Fairly foul, fairly good: Sundown Collaborative “Macbeth”

Fairly foul, fairly good.  William Shakespeare’s Macbeth gets produced fairly often, with mixed results. Guess it’s one of those “harder than it looks” plays. I’ve seen three fairly effective productions by professional companies over the past few years, both in superior venues, with large budgets for costumes and fully realized sets and effects, helmed by experienced, professional directors. Still, those professional productions worked no better than the bare bones realization of Macbeth currently running at the Green Space Arts Collective in Denton through March 11, produced by tiny Sundown Collaborative Theatre.

Sundown’s Macbethis an original adaptation in modern dress, penned by regional actor R. Andrew Aguilar in cooperation with Sundown’s Artistic Director Cody Lucas. This version focuses on Macbeth’s madness; the infamous “trio” of witches at the cauldron becomes a somber, masked movement and choral ensemble, reflecting the demon voices in Macbeth’s head, fueling his actions and madness with prognostication and visions.

Minimalist and clean in stylistic presentation, by design and necessity (given the limitations of the Green Space venue and budget), the visual and auditory impact of the zombie-like wraith chorus adds clarity to the text-dense, fast-moving adaptation. They create as much unworldly dramatic tension as the more sophisticated sets and special effects of the bigger budget, professional productions. Visitation by the ghost of murdered Banquo works well similarly, with hand-held lighting upstage behind stylized ensemble “visioning” chaos (George Ferrie, choreography). The ensemble stumbles only once, in Act II, when they pull out black umbrellas, an utterly incongruous action, unrelated to text or mood.

My only chance to review this production was opening night, the “preview performance”. Now that the ensemble has opening night jitters past, it may well slide into a tight groove and kick the Scottish Play into Highland fling mode.  Sundown’s ensemble consists of college students and recent graduates; what they lack in experience and training, they make up for in dedication and fresh originality. That said, performances are a mixed bag; direction (Rey Torres) is muddy at best. The three major characters, Macbeth (R. Andrew Aguilar), Lady Macbeth (Madelyn Blair) and Banquo (Paul Christian) carry the balance of the exceedingly dense text and drive the action in this adaptation. Their character arcs lack definition; and the sexual tension between the Macbeths is tepid, a serious issue needing resolution. All three charge through his or her lines with such rapid-fire execution, it’s hard to imagine that anyone unfamiliar with the play will be able to comprehend what’s going on. Directed to rush their lines? Slow down. Breathe. Reflect. Not all conflict starts at fever pitch. Give the audience a chance to understand motivations and actions in this major brooding work. Aguilar’s Macbeth seems awfully cerebral for a man who makes his mark as a killing machine, not a tactical genius. He enters telegraphing his complex designs on becoming king; these should not become apparent until after Lady Macbeth manipulates and convinces him with her “wiles”. King Duncan should never suspect his lieutenant’s ill-conceived intentions. Pretty hard to miss them at opening night’s performance. Later, it’s not clear later why Macbeth decides his best friend Banquo has turned against him and deserves to die; I’m not sure if that key revelation is missing from the adaptation or simply rushed past in performance.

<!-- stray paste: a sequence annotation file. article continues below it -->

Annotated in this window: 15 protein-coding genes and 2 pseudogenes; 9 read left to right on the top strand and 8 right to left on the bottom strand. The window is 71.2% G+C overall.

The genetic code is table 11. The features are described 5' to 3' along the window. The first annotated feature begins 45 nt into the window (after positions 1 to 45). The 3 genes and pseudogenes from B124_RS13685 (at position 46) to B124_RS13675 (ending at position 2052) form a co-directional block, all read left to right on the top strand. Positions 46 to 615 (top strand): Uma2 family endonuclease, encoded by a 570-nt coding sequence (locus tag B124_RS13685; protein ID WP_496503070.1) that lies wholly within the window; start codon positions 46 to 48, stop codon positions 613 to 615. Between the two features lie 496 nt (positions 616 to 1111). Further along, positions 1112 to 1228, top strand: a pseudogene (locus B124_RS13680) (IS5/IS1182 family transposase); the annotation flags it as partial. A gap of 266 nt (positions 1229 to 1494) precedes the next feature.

Most satisfying acting appears in smaller roles. Robert Linder lights up the stage with engaging definition as King Duncan, the absurdly drunken porter or evil henchman Seton; Jerome Beck exhibits regal demeanor and wisdom as the slain king’s heir Malcolm (and is great fun to watch in the witchy ensemble). The most experienced, at ease actor in the cast, Cody Lucas, demonstrates believable angst as Macduff. His sympathetic portrayal of the wronged lord, husband and father is the most accessible in the show.

Love Shakespeare? Give Sundown Collaborative’s adaptation of Macbeth a chance. Perfect it may not be in execution, but the realization honors the text’s essence and creates the unhinged world gone mad as well as, and in some ways better than, other regional productions by more experienced, professional companies. Lay on, Macduff!

Tickets: http://www.sundowntheatre.org

No photos as of this posting.

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